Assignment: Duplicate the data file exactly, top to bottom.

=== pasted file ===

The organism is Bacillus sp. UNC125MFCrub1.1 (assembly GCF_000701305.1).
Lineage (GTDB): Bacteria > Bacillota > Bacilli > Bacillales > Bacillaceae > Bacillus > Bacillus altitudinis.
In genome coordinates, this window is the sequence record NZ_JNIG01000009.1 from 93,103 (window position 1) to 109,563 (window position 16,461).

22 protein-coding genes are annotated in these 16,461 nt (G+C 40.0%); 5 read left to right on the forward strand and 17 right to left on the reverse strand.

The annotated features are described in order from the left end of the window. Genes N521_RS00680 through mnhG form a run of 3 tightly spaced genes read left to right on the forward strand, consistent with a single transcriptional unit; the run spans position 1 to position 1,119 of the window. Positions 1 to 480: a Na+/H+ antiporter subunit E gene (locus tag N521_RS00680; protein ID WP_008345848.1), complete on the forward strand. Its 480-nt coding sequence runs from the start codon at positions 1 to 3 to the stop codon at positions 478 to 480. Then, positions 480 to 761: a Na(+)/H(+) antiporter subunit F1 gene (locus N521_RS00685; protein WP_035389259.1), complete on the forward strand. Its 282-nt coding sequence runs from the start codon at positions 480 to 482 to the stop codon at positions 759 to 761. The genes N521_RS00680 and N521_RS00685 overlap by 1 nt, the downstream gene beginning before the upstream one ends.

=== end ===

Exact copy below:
The organism is Bacillus sp. UNC125MFCrub1.1 (assembly GCF_000701305.1).
Lineage (GTDB): Bacteria > Bacillota > Bacilli > Bacillales > Bacillaceae > Bacillus > Bacillus altitudinis.
In genome coordinates, this window is the sequence record NZ_JNIG01000009.1 from 93,103 (window position 1) to 109,563 (window position 16,461).

22 protein-coding genes are annotated in these 16,461 nt (G+C 40.0%); 5 read left to right on the forward strand and 17 right to left on the reverse strand.

The annotated features are described in order from the left end of the window. Genes N521_RS00680 through mnhG form a run of 3 tightly spaced genes read left to right on the forward strand, consistent with a single transcriptional unit; the run spans position 1 to position 1,119 of the window. Positions 1 to 480: a Na+/H+ antiporter subunit E gene (locus tag N521_RS00680; protein ID WP_008345848.1), complete on the forward strand. Its 480-nt coding sequence runs from the start codon at positions 1 to 3 to the stop codon at positions 478 to 480. Then, positions 480 to 761: a Na(+)/H(+) antiporter subunit F1 gene (locus N521_RS00685; protein WP_035389259.1), complete on the forward strand. Its 282-nt coding sequence runs from the start codon at positions 480 to 482 to the stop codon at positions 759 to 761. The genes N521_RS00680 and N521_RS00685 overlap by 1 nt, the downstream gene beginning before the upstream one ends.